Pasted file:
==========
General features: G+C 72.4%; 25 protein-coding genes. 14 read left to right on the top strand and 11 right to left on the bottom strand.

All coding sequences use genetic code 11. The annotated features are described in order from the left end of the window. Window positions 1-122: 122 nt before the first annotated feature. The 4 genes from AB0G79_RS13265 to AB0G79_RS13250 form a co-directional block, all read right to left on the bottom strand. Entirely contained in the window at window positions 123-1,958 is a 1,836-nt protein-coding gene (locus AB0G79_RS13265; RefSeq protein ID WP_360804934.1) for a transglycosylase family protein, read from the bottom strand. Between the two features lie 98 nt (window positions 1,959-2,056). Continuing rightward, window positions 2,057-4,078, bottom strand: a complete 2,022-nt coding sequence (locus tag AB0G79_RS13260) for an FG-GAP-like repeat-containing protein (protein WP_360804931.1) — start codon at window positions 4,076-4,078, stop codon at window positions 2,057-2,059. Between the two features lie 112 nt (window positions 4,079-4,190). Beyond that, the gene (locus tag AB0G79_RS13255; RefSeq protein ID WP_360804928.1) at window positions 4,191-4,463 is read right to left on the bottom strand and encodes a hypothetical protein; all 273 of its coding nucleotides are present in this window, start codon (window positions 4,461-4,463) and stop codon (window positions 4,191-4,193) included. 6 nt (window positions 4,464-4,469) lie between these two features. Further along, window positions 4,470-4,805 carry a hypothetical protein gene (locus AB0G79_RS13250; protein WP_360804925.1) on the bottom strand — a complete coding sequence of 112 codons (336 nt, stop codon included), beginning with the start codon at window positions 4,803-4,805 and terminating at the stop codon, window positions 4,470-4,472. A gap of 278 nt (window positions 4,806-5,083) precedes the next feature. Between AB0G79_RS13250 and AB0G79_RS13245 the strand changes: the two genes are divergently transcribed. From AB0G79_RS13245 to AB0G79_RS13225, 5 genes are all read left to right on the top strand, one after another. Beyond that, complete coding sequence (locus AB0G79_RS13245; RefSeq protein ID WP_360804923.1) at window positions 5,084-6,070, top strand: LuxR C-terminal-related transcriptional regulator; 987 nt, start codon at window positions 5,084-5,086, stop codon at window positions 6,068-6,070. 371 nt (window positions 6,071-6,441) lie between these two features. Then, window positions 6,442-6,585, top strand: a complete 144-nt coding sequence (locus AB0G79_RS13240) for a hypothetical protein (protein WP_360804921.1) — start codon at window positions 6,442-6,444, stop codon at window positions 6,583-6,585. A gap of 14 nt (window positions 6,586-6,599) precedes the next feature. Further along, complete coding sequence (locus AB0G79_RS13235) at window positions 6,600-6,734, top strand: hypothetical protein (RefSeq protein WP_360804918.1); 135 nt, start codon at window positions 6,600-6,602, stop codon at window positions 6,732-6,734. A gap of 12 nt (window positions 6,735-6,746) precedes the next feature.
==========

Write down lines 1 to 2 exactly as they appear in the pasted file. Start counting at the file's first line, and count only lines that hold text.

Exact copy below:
General features: G+C 72.4%; 25 protein-coding genes. 14 read left to right on the top strand and 11 right to left on the bottom strand.

All coding sequences use genetic code 11. The annotated features are described in order from the left end of the window. Window positions 1-122: 122 nt before the first annotated feature. The 4 genes from AB0G79_RS13265 to AB0G79_RS13250 form a co-directional block, all read right to left on the bottom strand. Entirely contained in the window at window positions 123-1,958 is a 1,836-nt protein-coding gene (locus AB0G79_RS13265; RefSeq protein ID WP_360804934.1) for a transglycosylase family protein, read from the bottom strand. Between the two features lie 98 nt (window positions 1,959-2,056). Continuing rightward, window positions 2,057-4,078, bottom strand: a complete 2,022-nt coding sequence (locus tag AB0G79_RS13260) for an FG-GAP-like repeat-containing protein (protein WP_360804931.1) — start codon at window positions 4,076-4,078, stop codon at window positions 2,057-2,059. Between the two features lie 112 nt (window positions 4,079-4,190). Beyond that, the gene (locus tag AB0G79_RS13255; RefSeq protein ID WP_360804928.1) at window positions 4,191-4,463 is read right to left on the bottom strand and encodes a hypothetical protein; all 273 of its coding nucleotides are present in this window, start codon (window positions 4,461-4,463) and stop codon (window positions 4,191-4,193) included. 6 nt (window positions 4,464-4,469) lie between these two features. Further along, window positions 4,470-4,805 carry a hypothetical protein gene (locus AB0G79_RS13250; protein WP_360804925.1) on the bottom strand — a complete coding sequence of 112 codons (336 nt, stop codon included), beginning with the start codon at window positions 4,803-4,805 and terminating at the stop codon, window positions 4,470-4,472. A gap of 278 nt (window positions 4,806-5,083) precedes the next feature. Between AB0G79_RS13250 and AB0G79_RS13245 the strand changes: the two genes are divergently transcribed. From AB0G79_RS13245 to AB0G79_RS13225, 5 genes are all read left to right on the top strand, one after another. Beyond that, complete coding sequence (locus AB0G79_RS13245; RefSeq protein ID WP_360804923.1) at window positions 5,084-6,070, top strand: LuxR C-terminal-related transcriptional regulator; 987 nt, start codon at window positions 5,084-5,086, stop codon at window positions 6,068-6,070. 371 nt (window positions 6,071-6,441) lie between these two features. Then, window positions 6,442-6,585, top strand: a complete 144-nt coding sequence (locus AB0G79_RS13240) for a hypothetical protein (protein WP_360804921.1) — start codon at window positions 6,442-6,444, stop codon at window positions 6,583-6,585. A gap of 14 nt (window positions 6,586-6,599) precedes the next feature. Further along, complete coding sequence (locus AB0G79_RS13235) at window positions 6,600-6,734, top strand: hypothetical protein (RefSeq protein WP_360804918.1); 135 nt, start codon at window positions 6,600-6,602, stop codon at window positions 6,732-6,734. A gap of 12 nt (window positions 6,735-6,746) precedes the next feature.